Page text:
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Jackson-Weiss syndrome



Jackson-Weiss syndrome
Classification & external resources
OMIM 123150
DiseasesDB 31364

Jackson-Weiss syndrome (JWS) is a genetic disorder characterized by foot abnormalities and the premature fusion of certain bones of the skull (craniosynostosis), which prevents further growth of the skull and affects the shape of the head and face.

Additional recommended knowledge

Many of the characteristic facial features of Jackson-Weiss syndrome result from the premature fusion of the skull bones. The head is unable to grow normally, which can lead to a misshapen skull, widely spaced eyes, and a bulging forehead. Foot abnormalities are the most consistent characteristic, as not all individuals with Jackson-Weiss syndrome have abnormal skull or facial features. The big toes are enlarged and bend away from the other toes. Hand abnormalities are rare. People with Jackson-Weiss syndrome usually have normal intelligence and a normal life span.

Jackson-Weiss syndrome is a rare genetic disorder; its incidence is unknown.

Genetics

Mutations in the FGFR2 gene cause Jackson-Weiss syndrome. The FGFR2 gene produces a protein called fibroblast growth factor receptor 2. Among its multiple functions, this protein signals immature cells to become bone cells in a developing embryo and fetus. A mutation in a specific part of the FGFR2 gene alters the protein and causes prolonged signaling, which promotes the premature fusion of bones in the skull and feet.   This condition is inherited in an autosomal dominant pattern, which means one copy of the altered gene in each cell is sufficient to cause the disorder.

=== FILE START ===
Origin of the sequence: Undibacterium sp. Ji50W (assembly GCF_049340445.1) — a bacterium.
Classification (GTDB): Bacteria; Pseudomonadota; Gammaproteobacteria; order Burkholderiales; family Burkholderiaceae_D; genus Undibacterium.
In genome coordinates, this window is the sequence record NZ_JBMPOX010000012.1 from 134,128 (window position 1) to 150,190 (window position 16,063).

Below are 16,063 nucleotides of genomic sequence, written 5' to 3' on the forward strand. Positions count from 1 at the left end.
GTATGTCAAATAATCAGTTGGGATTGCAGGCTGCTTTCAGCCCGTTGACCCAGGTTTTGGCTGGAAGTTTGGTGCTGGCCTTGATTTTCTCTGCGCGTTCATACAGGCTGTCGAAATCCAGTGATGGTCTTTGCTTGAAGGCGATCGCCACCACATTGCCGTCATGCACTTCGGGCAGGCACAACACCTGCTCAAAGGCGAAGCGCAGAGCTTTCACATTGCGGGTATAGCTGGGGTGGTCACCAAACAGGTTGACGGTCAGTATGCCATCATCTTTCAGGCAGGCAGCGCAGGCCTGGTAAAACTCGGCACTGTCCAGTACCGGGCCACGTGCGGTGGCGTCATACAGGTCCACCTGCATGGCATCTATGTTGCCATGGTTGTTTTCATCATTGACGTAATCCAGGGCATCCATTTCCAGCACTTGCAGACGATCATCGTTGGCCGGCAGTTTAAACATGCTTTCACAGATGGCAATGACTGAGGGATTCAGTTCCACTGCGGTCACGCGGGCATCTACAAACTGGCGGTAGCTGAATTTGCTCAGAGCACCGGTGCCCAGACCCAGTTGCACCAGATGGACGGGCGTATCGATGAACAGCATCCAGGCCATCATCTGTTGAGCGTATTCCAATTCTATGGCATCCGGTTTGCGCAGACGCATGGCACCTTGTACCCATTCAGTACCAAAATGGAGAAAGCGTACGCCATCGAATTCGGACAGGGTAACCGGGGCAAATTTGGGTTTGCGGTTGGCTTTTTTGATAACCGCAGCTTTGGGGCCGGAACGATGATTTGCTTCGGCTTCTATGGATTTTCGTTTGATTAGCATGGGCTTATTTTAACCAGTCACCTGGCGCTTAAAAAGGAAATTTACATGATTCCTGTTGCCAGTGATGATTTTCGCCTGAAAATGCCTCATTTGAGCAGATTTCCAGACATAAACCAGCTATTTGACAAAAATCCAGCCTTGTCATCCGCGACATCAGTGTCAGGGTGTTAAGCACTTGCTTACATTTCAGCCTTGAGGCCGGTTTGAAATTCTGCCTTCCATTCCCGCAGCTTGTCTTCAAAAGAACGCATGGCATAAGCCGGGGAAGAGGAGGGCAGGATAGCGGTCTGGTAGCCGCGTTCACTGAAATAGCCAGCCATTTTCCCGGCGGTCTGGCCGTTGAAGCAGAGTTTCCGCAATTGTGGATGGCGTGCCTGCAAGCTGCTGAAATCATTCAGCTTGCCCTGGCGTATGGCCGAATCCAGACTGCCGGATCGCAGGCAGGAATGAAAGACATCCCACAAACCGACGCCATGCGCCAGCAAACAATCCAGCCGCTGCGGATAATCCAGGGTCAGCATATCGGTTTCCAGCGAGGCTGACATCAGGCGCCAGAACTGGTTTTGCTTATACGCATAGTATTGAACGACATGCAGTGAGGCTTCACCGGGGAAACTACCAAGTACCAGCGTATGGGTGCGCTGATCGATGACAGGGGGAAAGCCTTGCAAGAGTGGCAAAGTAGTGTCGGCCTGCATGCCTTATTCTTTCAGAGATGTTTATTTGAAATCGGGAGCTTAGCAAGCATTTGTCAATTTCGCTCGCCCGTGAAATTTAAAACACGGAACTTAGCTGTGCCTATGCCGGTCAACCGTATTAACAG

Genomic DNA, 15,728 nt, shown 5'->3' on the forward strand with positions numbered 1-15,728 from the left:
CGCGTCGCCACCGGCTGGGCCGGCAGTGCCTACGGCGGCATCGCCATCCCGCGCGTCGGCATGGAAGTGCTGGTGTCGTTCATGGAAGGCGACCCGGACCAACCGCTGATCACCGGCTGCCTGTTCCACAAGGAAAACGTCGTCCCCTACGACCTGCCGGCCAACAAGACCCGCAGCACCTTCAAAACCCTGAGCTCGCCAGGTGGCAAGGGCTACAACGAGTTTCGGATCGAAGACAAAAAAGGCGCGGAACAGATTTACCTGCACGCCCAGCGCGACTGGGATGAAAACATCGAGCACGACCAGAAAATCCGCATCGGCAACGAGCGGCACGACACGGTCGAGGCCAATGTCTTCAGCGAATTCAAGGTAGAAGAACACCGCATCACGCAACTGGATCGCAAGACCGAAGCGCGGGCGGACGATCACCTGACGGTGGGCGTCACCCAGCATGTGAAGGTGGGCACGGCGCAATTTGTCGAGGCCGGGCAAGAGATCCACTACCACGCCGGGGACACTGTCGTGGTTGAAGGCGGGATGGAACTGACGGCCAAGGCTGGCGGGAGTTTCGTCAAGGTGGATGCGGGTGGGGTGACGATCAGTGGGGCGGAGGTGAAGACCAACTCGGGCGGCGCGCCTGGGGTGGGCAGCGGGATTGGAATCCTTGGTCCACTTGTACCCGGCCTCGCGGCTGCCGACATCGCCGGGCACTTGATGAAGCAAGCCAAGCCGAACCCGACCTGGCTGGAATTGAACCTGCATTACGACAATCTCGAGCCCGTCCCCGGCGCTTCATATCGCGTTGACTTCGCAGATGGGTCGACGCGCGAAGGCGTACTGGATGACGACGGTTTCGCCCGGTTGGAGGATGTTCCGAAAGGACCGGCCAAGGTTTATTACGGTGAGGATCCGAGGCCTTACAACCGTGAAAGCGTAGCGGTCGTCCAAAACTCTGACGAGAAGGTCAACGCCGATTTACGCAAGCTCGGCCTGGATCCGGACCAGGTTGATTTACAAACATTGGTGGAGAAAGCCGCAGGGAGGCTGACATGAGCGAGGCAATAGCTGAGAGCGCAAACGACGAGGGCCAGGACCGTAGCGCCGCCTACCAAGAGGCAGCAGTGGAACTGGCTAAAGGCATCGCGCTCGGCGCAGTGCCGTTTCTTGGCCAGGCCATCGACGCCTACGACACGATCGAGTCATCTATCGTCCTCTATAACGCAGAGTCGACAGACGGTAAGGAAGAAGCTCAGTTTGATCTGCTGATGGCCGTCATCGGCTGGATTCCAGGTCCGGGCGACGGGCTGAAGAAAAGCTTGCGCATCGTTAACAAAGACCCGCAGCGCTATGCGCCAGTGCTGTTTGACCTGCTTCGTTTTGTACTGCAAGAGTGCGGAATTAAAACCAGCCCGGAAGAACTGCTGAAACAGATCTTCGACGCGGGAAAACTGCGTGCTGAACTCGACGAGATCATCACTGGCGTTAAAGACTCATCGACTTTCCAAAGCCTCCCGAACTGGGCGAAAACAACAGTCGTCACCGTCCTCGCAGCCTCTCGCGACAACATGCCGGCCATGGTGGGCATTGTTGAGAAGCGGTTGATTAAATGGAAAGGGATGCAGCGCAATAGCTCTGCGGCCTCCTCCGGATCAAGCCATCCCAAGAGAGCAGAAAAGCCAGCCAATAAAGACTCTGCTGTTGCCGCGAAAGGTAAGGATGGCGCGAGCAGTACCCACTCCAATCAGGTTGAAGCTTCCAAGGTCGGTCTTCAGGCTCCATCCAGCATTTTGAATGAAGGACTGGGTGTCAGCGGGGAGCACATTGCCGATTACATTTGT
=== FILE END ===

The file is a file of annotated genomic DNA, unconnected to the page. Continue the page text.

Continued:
References

  • Chen L, Deng CX (2005). "Roles of FGF signaling in skeletal development and human genetic diseases". Front Biosci 10: 1961-76. PMID 15769677.
  • Heike C, Seto M, Hing A, Palidin A, Hu FZ, Preston RA, Ehrlich GD, Cunningham M (2001). "Century of Jackson-Weiss syndrome: further definition of clinical and radiographic findings in "lost" descendants of the original kindred". Am J Med Genet 100 (4): 315-24. PMID 11343323.
  • Jabs EW, Li X, Scott AF, Meyers G, Chen W, Eccles M, Mao JI, Charnas LR, Jackson CE, Jaye M (1994). "Jackson-Weiss and Crouzon syndromes are allelic with mutations in fibroblast growth factor receptor 2". Nat Genet 8 (3): 275-9. PMID 7874170.
 
This article is licensed under the GNU Free Documentation License. It uses material from the Wikipedia article "Jackson-Weiss_syndrome". A list of authors is available in Wikipedia.
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